Windows 8.1: Should Your Business Make the Jump?

I'm not a programmer, but I have many friends who make software that people use to get things done. Allow me to impart one lesson they have all learned, repeatedly and painfully: very small changes can result in many, many disruptions to people's workflow.

And when that happens, they will let you – and everybody near them – hear about it.

So I have some sympathy for the people behind the recent Windows 8.1 release. The major question seems to be, “Will upgrading from Windows 7 be smooth, and will it be worth the time and money?” And the answer is, as with so many things technology, “It depends on how you work and live and what you expect.” But your personal, daily workflow is more key to this question than anything else.

That is because so much of Windows 8.1 is based on smoothing out the edges and addressing common complaints around Windows 8. Windows 8 introduced a minimalist, flat-designed, one-app-at-a-time “Start Screen” that, when used with a standard desktop mouse-and-keyboard users, was “like trying to eat M&Ms with oven mitts”. In general, Windows 8′s user experience was a keen launching point for a new Surface tablet, and jarring for people working at a desk.

So onto Windows 8.1. With a big hat tip to experienced Microsoft writer and analyst Ed Bott’s analysis, here are some things that have been tidied up for those wary of stepping foot inside the new Windows.

  • There is a Start button and a desktop (if you want it): The desktop mode of Windows 8 offered a familiar setup for long-time Windows workers: icons, taskbars and resizable windows. Everything really, except the Start button that had been with us since Windows 95. With 8.1, the Start button is back, and you can boot right into that Start-enabled desktop (with a switch in settings).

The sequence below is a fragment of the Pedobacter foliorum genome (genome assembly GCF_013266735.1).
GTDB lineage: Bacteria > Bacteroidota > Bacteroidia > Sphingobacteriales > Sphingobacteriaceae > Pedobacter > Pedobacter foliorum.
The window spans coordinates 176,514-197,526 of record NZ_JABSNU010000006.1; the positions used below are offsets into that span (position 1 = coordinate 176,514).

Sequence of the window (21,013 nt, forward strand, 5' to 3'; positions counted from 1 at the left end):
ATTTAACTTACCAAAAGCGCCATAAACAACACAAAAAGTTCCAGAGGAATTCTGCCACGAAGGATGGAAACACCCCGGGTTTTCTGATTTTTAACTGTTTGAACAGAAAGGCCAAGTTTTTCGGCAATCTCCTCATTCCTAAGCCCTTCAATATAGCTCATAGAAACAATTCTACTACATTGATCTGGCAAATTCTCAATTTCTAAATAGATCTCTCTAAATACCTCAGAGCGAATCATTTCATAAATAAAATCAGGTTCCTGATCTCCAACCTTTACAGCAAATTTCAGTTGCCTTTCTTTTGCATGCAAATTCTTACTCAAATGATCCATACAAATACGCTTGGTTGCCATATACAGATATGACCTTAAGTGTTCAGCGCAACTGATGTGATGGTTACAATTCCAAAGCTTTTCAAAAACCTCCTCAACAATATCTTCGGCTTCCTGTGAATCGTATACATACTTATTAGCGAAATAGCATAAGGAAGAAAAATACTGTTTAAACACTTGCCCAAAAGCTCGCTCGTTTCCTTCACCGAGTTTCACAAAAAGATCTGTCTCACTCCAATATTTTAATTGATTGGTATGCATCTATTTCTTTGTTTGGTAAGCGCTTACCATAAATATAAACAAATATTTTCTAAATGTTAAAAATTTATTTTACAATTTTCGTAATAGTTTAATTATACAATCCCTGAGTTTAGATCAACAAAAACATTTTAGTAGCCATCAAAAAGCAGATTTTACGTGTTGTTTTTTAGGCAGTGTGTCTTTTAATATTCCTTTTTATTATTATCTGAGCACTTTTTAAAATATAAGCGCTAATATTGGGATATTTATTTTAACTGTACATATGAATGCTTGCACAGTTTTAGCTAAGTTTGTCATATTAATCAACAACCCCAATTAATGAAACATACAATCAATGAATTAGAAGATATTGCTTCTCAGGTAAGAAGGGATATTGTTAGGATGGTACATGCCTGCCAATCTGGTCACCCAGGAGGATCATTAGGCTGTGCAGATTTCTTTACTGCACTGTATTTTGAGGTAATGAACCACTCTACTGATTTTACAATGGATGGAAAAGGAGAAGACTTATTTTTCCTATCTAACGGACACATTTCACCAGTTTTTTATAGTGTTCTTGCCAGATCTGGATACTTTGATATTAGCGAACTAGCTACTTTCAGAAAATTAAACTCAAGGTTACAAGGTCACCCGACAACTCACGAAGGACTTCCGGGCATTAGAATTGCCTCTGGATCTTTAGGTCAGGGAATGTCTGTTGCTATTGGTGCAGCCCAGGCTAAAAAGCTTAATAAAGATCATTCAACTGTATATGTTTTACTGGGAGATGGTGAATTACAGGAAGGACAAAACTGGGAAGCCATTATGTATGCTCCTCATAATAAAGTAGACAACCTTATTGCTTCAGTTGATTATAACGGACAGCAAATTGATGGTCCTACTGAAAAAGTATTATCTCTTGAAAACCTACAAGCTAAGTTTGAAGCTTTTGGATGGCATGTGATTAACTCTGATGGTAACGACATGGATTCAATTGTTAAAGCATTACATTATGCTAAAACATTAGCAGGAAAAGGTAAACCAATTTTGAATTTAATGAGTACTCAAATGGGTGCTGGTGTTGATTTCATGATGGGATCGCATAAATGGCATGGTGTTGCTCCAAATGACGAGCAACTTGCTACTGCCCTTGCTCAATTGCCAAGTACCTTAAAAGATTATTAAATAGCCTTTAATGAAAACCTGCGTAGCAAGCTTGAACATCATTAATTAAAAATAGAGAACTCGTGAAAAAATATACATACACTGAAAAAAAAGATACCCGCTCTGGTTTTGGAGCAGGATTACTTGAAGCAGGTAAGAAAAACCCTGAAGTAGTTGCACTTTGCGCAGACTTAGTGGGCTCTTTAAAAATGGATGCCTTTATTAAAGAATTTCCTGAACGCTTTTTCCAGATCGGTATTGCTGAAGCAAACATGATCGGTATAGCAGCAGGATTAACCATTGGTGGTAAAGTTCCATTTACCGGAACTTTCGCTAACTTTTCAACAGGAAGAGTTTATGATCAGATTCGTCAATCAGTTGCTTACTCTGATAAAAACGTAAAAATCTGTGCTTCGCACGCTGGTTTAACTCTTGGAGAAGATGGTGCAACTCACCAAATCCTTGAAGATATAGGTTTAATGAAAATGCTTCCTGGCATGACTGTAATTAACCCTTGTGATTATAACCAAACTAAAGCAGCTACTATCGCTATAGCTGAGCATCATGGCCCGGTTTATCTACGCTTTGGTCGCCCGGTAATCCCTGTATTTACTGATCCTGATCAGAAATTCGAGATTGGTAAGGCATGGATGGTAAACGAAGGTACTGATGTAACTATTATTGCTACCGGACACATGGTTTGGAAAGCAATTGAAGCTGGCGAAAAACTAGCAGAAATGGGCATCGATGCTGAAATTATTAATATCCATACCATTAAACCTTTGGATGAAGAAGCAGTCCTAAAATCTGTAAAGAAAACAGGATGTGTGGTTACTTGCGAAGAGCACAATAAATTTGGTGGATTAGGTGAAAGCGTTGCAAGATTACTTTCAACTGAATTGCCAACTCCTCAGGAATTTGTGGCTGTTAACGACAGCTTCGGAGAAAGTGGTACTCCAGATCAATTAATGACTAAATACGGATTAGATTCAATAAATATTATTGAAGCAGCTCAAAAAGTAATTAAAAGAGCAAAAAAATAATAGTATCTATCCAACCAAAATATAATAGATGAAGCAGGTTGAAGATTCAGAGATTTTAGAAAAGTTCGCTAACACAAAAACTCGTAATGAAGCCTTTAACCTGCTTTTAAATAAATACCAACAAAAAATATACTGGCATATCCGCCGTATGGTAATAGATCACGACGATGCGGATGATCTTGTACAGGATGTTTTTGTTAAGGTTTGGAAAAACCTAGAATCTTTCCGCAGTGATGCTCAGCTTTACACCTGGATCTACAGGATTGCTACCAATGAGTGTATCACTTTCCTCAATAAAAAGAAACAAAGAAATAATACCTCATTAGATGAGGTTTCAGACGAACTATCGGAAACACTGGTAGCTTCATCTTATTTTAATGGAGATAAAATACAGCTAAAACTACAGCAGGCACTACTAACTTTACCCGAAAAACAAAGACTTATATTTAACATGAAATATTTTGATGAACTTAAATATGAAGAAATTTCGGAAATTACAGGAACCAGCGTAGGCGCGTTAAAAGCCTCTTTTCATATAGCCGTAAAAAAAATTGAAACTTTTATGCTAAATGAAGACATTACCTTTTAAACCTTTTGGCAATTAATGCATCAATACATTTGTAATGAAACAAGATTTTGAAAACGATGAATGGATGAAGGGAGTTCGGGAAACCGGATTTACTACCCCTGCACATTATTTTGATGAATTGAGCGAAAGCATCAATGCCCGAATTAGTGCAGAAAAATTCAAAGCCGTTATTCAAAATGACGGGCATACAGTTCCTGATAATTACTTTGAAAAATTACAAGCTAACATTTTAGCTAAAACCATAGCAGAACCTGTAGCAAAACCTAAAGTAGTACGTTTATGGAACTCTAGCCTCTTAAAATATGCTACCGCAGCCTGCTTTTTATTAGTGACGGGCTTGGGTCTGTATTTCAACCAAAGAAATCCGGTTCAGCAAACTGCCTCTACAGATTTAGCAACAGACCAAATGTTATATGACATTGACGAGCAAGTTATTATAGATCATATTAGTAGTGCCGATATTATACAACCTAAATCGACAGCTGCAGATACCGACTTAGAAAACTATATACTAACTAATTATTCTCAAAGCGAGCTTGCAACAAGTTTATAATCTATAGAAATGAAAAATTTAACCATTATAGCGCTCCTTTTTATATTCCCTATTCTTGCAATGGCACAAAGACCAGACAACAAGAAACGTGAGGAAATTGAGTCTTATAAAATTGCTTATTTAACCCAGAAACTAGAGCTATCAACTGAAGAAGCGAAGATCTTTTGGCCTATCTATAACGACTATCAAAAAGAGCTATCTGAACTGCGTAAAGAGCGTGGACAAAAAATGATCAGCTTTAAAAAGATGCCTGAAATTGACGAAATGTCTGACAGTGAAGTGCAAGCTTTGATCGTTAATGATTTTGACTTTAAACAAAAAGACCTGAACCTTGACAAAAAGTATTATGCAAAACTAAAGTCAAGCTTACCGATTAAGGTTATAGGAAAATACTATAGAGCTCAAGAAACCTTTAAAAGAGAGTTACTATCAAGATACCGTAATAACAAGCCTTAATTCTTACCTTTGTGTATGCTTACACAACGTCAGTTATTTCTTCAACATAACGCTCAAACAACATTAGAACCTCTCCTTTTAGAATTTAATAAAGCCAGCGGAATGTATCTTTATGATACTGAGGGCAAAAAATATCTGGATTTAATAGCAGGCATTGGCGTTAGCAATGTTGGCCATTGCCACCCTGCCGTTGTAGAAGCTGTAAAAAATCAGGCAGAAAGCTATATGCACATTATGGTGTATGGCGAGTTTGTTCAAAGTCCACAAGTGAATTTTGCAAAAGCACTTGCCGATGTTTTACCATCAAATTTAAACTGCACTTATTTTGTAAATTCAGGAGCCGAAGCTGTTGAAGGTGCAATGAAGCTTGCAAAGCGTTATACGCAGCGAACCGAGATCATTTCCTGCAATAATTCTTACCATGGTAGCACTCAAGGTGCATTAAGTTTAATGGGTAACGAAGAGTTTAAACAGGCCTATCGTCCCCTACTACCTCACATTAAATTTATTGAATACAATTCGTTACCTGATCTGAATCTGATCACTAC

• You can use multiple windows on one screen, or multiple displays: Windows 8 was literally an all-or-nothing dive for people used to working with side-by-side programs, or who had a multiple-monitor setup perfected. Half-screen window “snapping” is restored in 8.1, you can use up to four apps at once (including multiple instances of Internet Explorer or Mail), and the options for sizing and balancing multiple monitors are much improved.
  • More hints on start-up about how to use the thing: With Windows 8, you would have to literally guess at how, for example, mousing or tapping on certain corners or edges of the screen would get you to the “Charm bar,” that allowed for things like searching and somewhat essential things like, well, connecting to a printer. There are more links to tutorials, and more arrows pointing out where to look when you first boot up.
  • Little visual things that induce less panic: You can now set a background that works for both the Desktop and the Start screen, rather than solid colors or translucent patterns. You might not think the ability to always see the background you love to be a priority, but one can assume the Windows team heard about it. And new programs installed on a system, or by an update, are not automatically added to the Start screen, displacing all the work one did to make that new space look slightly tidy.

As noted above, Ed Bott’s tour of Windows 8.1 and slideshow tour of what’s new go much deeper, but the points above should give you an idea of where Windows 8.1 is headed. Upgrading from 7 to 8.1 is smoother than when Windows 8 first launched, but you should still take a very close look before leaping.

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